CORRECTION: Harry Rouse was not a justice on the Oklahoma Supreme Court. Rouse was appointed to a two-year term as a judge on the state Industrial Court. When Rouse's term expired, Gov. Henry Bellmon did not reappoint him. Bellmon's decision to not reappoint Rouse was not related to the Supreme Court scandal. Also, Rouse was not charged with a crime. (Information provided by Harry V. Rouse IV, 02/07/2013)
Oklahoma's youngest-ever state Supreme Court justice, who was appointed after a scandal rocked the state's highest court nearly five decades ago, has died.
Retired Justice Ralph Hodges, who had served on the high court for nearly 40 years, died Wednesday. He was 82.
Funeral services are set for 2 p.m. Tuesday at Putnam City Baptist Church, 11401 N Rockwell Ave. Viewing will be 2 to 9 p.m. Sunday and 8 a.m. to 9 p.m. Monday at Mercer-Adams Funeral Home in Bethany.
Hodges served as chief justice of the Oklahoma Supreme Court from 1977 to 1978 and 1993 to 1994. He was appointed to high court in April 1965 by then-Gov. Henry Bellmon and served until his retirement in 2004.
Then 34, Hodges in 1995 was and remains the youngest person since statehood appointed to the court. He said then it was “kind of a miracle” that he was named to the court. “I was a Democrat and I didn't think I had much of a chance with a Republican governor, but he appointed me,” he said.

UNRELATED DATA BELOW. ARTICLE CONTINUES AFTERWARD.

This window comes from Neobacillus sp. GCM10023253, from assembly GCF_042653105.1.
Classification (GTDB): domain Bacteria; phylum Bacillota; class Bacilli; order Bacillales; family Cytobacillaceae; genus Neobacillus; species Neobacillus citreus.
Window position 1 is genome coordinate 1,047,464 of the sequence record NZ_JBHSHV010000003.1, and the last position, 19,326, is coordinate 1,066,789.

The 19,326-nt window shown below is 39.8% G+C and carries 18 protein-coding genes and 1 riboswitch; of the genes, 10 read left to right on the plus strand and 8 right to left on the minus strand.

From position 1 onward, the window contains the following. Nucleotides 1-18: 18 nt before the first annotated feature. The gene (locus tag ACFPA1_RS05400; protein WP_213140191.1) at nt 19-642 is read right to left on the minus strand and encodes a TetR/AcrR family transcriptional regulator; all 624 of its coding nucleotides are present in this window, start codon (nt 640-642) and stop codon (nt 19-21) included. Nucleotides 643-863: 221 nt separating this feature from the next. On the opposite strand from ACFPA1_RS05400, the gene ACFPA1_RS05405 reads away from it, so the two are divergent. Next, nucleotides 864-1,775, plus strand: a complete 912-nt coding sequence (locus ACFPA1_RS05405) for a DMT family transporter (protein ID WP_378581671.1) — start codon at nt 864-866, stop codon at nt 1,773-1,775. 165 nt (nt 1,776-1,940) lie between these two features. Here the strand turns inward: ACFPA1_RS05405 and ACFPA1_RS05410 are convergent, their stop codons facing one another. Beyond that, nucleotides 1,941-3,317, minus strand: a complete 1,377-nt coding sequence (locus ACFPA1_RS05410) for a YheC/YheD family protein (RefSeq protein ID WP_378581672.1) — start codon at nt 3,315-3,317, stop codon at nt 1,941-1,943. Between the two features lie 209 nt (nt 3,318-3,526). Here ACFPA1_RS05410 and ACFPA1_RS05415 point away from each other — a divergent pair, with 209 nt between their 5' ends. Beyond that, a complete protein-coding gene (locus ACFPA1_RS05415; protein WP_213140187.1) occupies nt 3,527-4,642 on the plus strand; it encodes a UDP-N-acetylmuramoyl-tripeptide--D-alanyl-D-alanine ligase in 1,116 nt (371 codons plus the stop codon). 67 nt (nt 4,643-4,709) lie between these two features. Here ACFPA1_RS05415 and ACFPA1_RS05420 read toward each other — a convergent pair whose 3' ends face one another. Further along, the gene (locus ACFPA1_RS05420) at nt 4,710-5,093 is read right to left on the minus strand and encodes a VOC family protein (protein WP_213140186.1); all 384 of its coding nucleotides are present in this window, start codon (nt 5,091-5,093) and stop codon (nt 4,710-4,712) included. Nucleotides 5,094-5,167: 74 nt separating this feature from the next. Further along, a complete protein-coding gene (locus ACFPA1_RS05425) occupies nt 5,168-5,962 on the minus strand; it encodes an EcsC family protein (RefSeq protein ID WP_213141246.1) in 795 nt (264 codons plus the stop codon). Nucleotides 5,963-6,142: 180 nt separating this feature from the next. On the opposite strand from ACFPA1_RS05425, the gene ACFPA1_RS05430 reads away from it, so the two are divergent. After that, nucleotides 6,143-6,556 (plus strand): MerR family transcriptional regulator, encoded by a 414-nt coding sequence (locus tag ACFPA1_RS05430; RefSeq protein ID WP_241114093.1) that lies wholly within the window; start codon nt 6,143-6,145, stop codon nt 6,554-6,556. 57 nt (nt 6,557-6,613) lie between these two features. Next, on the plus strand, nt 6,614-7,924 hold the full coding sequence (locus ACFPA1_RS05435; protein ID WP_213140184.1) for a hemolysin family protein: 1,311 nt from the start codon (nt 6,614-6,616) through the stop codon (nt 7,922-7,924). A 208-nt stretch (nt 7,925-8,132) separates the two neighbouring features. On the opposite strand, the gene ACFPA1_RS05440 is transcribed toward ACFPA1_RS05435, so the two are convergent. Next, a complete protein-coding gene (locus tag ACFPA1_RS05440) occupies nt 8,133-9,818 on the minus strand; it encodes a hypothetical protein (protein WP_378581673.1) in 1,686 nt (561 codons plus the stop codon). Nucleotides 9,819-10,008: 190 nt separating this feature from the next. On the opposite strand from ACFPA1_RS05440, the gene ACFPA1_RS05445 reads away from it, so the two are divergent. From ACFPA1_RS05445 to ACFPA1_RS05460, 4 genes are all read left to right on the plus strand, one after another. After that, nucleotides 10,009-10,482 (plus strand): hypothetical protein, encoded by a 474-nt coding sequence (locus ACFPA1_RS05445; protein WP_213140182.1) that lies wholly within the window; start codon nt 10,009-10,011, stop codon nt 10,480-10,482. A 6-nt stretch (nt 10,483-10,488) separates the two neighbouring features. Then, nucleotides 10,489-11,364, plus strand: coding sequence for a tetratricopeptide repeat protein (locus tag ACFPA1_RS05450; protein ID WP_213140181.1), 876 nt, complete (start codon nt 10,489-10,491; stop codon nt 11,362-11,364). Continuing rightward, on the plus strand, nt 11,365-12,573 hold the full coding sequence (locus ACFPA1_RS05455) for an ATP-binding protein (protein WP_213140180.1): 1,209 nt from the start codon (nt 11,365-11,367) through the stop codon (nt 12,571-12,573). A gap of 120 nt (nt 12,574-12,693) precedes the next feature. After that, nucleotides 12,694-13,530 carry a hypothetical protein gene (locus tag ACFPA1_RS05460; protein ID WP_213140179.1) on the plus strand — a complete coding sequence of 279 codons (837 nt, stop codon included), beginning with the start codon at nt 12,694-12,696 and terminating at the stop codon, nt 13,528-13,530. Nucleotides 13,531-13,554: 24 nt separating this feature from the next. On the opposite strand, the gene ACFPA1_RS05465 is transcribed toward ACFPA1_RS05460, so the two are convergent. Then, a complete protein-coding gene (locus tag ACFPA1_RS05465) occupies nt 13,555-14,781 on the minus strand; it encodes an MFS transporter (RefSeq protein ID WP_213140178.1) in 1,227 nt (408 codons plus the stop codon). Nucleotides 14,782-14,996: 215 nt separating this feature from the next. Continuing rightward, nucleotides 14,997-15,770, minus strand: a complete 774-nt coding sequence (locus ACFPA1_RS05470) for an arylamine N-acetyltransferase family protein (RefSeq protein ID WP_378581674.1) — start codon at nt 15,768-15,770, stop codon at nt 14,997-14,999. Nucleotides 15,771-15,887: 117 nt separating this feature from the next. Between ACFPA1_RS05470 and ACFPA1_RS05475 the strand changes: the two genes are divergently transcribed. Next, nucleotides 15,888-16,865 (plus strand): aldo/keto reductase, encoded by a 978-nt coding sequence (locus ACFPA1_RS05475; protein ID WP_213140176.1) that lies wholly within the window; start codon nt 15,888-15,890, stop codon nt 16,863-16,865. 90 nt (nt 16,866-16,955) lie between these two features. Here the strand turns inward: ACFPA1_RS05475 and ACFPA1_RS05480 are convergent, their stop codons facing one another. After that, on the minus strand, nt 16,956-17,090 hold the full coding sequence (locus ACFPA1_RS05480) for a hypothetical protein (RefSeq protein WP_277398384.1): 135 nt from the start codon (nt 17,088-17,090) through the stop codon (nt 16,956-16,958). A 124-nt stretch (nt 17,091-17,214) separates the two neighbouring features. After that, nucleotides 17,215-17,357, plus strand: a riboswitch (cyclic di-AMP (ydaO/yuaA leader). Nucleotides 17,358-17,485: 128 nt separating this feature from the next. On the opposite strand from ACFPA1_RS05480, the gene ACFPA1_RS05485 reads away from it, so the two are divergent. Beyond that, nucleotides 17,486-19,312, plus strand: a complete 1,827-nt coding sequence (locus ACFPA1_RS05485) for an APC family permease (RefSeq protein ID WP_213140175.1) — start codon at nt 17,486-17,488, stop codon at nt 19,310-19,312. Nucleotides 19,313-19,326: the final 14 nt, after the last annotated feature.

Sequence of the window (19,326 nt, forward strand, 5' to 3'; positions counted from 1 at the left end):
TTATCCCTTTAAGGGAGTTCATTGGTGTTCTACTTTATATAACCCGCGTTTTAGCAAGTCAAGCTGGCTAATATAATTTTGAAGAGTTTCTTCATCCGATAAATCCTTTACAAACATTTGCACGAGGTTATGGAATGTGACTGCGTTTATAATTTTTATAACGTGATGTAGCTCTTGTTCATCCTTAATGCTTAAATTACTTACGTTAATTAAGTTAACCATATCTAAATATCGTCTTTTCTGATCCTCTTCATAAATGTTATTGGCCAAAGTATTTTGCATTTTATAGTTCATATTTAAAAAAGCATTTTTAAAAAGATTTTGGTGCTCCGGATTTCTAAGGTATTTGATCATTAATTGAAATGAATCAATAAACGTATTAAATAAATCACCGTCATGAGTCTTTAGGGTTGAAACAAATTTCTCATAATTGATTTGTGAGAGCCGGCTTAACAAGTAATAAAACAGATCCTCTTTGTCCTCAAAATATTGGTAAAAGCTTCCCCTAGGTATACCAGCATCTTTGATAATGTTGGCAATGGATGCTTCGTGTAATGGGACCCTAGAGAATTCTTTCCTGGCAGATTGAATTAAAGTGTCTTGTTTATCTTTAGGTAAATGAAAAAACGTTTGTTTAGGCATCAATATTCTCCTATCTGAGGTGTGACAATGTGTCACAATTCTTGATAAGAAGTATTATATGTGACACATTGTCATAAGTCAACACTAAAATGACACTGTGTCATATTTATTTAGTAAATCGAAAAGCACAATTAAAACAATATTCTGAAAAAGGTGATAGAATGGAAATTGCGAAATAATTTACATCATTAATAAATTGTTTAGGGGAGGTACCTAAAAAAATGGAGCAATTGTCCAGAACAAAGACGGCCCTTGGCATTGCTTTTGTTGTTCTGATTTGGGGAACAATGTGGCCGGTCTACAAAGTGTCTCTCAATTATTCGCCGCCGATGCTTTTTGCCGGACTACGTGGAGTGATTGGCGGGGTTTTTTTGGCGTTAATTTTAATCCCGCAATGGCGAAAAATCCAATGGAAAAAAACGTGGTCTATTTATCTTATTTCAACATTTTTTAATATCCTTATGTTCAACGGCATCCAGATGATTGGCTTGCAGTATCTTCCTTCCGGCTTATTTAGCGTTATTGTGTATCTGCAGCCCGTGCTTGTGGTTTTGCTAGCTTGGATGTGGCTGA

In 1964, retired Supreme Court Justice Nelson Smith Corn confessed to a 20-year agreement with one lawyer to exchange favorable court rulings for money. He implicated two others — Justices Earl Welch and N.B. Johnson. In 1965, Johnson was impeached by the Legislature, and Welch resigned after impeachment proceedings began against him. Bellmon asked Justice Harry Rouse to retire after allegations surfaced that Rouse had evaded federal income taxes.
Corn, Welch and Johnson were convicted of criminal charges. Hodges was named to replace Welch.
The scandal led to changes in how judges were selected.
Oklahoma voters revamped the state's court system in 1967. The changes provided for trial judges to be elected in nonpartisan elections and for appellate court judges to be appointed from a list submitted to the governor by a Judicial Nominating Commission. Appointed judges go on a retention ballot at the end of their terms.
Hodges, a native of Durant, graduated in 1952 from Oklahoma Baptist University. He received his law degree in 1954 from the University of Oklahoma. After serving as the Bryan County district attorney for two years, Hodges was elected district judge in 1958 and re-elected in 1962.
He was chosen as the nation's outstanding state appellate judge by the Association of Trial Lawyers of America for 1976 and 1977. In 1982, he was the recipient of the first media and society award given by the University of Oklahoma's journalism school for his efforts to allow cameras and microphones into Oklahoma courtrooms.